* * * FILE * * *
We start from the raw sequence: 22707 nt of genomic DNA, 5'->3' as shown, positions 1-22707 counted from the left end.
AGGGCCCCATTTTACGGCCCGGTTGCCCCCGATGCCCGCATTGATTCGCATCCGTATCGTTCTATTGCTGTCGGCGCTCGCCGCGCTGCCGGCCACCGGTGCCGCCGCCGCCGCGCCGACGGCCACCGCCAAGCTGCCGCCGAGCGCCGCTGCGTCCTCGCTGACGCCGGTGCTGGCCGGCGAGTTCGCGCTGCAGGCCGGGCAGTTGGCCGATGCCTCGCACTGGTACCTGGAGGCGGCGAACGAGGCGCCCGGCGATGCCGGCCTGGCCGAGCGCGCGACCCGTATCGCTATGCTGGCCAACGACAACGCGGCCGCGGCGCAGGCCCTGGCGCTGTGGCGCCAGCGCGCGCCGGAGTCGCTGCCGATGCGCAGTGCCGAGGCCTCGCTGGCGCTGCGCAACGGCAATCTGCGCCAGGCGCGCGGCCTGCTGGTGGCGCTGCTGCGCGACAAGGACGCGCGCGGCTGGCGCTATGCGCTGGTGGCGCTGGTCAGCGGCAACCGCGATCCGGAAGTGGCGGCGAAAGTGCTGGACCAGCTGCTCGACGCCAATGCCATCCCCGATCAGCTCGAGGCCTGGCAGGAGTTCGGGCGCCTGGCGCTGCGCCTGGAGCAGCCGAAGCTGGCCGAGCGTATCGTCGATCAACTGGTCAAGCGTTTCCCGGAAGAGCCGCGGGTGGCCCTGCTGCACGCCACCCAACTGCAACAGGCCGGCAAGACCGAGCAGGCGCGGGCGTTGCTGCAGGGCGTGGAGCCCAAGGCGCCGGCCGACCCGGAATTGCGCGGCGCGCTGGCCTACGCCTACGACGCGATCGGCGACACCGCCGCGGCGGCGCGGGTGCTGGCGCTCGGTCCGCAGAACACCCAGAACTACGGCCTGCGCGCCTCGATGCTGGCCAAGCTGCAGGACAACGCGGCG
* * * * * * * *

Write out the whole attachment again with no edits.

We start from the raw sequence: 22707 nt of genomic DNA, 5'->3' as shown, positions 1-22707 counted from the left end.
AGGGCCCCATTTTACGGCCCGGTTGCCCCCGATGCCCGCATTGATTCGCATCCGTATCGTTCTATTGCTGTCGGCGCTCGCCGCGCTGCCGGCCACCGGTGCCGCCGCCGCCGCGCCGACGGCCACCGCCAAGCTGCCGCCGAGCGCCGCTGCGTCCTCGCTGACGCCGGTGCTGGCCGGCGAGTTCGCGCTGCAGGCCGGGCAGTTGGCCGATGCCTCGCACTGGTACCTGGAGGCGGCGAACGAGGCGCCCGGCGATGCCGGCCTGGCCGAGCGCGCGACCCGTATCGCTATGCTGGCCAACGACAACGCGGCCGCGGCGCAGGCCCTGGCGCTGTGGCGCCAGCGCGCGCCGGAGTCGCTGCCGATGCGCAGTGCCGAGGCCTCGCTGGCGCTGCGCAACGGCAATCTGCGCCAGGCGCGCGGCCTGCTGGTGGCGCTGCTGCGCGACAAGGACGCGCGCGGCTGGCGCTATGCGCTGGTGGCGCTGGTCAGCGGCAACCGCGATCCGGAAGTGGCGGCGAAAGTGCTGGACCAGCTGCTCGACGCCAATGCCATCCCCGATCAGCTCGAGGCCTGGCAGGAGTTCGGGCGCCTGGCGCTGCGCCTGGAGCAGCCGAAGCTGGCCGAGCGTATCGTCGATCAACTGGTCAAGCGTTTCCCGGAAGAGCCGCGGGTGGCCCTGCTGCACGCCACCCAACTGCAACAGGCCGGCAAGACCGAGCAGGCGCGGGCGTTGCTGCAGGGCGTGGAGCCCAAGGCGCCGGCCGACCCGGAATTGCGCGGCGCGCTGGCCTACGCCTACGACGCGATCGGCGACACCGCCGCGGCGGCGCGGGTGCTGGCGCTCGGTCCGCAGAACACCCAGAACTACGGCCTGCGCGCCTCGATGCTGGCCAAGCTGCAGGACAACGCGGCG